The Great Indian Hunger – I
Aspirations for Purposeful Growth
By Gauri Naik
At the dawn of Indian independence, our forefathers satiated our hunger for freedom and change by fighting for it. Since then, India has been through an extensive evolution in all aspects. Witnessing most of these evolutions is Anant, a 60-something retired man, currently enjoying a summer morning in a local park in Pune.
Looking back, the first significant piece of news he remembers is the LPG Reforms of 1991, a decision that opened our doors to economic development and increased employment. It was the most discussed thing in his house at the time. When asked about the other milestones of change, he paused for a moment and chose the establishment of Jawahar Navodaya Vidyalaya Samiti in 1986, the subsequent rise of JNV Schools, and the Right to Education Act of 2009. With the Five Year Plans, he added, our government was able to focus on development. Dams were built, agricultural & industrial production took center stage.
As a former Tata Group employee, the importance of education as a transformative tool in uplifting society has not been lost on him. He has seen the waves of IT and innovation culture flow in India’s landscape steadily with the advent of companies such as Wipro, Infosys, and Airtel, with Flipkart, Uber, and Amazon in gradual tow. He’s worked through them to give his children a life of stability & convenience.
Now a grandfather to 3, he’s kept himself up to speed through them. In turn, he imparts the choicest of wisdom to them, such as Jugaad, teaching them how to make a shower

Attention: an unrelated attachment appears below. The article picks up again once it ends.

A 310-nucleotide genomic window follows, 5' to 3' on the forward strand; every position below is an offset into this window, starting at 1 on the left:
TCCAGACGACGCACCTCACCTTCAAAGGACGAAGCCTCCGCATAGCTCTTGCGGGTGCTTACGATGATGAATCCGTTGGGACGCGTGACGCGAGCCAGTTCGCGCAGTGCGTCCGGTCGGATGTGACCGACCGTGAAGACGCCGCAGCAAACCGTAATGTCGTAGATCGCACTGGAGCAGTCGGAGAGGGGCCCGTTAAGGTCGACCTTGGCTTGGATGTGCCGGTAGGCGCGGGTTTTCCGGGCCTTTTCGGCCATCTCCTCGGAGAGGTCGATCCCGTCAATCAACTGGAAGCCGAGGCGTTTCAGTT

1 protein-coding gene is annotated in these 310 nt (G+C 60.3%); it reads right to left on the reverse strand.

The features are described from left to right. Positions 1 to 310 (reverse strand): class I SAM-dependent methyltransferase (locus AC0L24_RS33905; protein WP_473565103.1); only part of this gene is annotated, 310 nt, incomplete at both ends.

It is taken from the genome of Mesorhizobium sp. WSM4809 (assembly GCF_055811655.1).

hose with punctured plastic bottles. He knows that Jugaad bases itself on the hunger of creating comfort with limited resources, practiced by people unable to have even the barest of necessities. Despite all adversities, Anant remains highly hopeful.
Anant has resolute faith in government initiatives such as Make in India, Digital India and Startup India. A dedicated news reader, he is confident that these visions are striving to magnify India’s growth tenfold. The intricate framework of the Indian society stands tall through projects like these, as such projects are meant to shift systems at the core.
Being an avid Shark Tank India watcher, he is fixated on the startup ecosystem scenario. He trusts it to create a difference, especially having come across endeavors like Phool, a Kanpur-based flower-cycling initiative by Ankit Agarwal, which manufactures incense sticks from wasted temple flowers. Another one catching his eye is MittiCool by Mansukh Prajapati, which involves rural women in creating functional earthen cookware. Both of these companies provide a stable livelihood to impoverished vernacular artisans, preserve cultural heritage, and sustain the environment.
Our country has nurtured a healthy blessing of unicorns; it is a testament to years of progress as it represents the massive intellectual capital we’ve sustained. As per the latest census, we have 98.615 million graduates and boast a literacy rate of 77%. Nearly 40% of startup founders in India are IIM, IIT and ISB graduates. The labor force in India is expected to increase by 32% in the coming years.
Our hunger for solutions meant to drive change has been so intense, we’ve grown internationally with achievements in the form of Global CEOs such as Satya Nadella, Indra Nooyi, Yamini Rangan, Laxman Narasimhan, and the rise of Indian companies such as LIC, SBI, and Reliance in the Fortune 500 lists.
With 142.86 crores of us yearning for progressive social mobility, and working hard in different capacities, the great Indian hunger for ambitious change continues.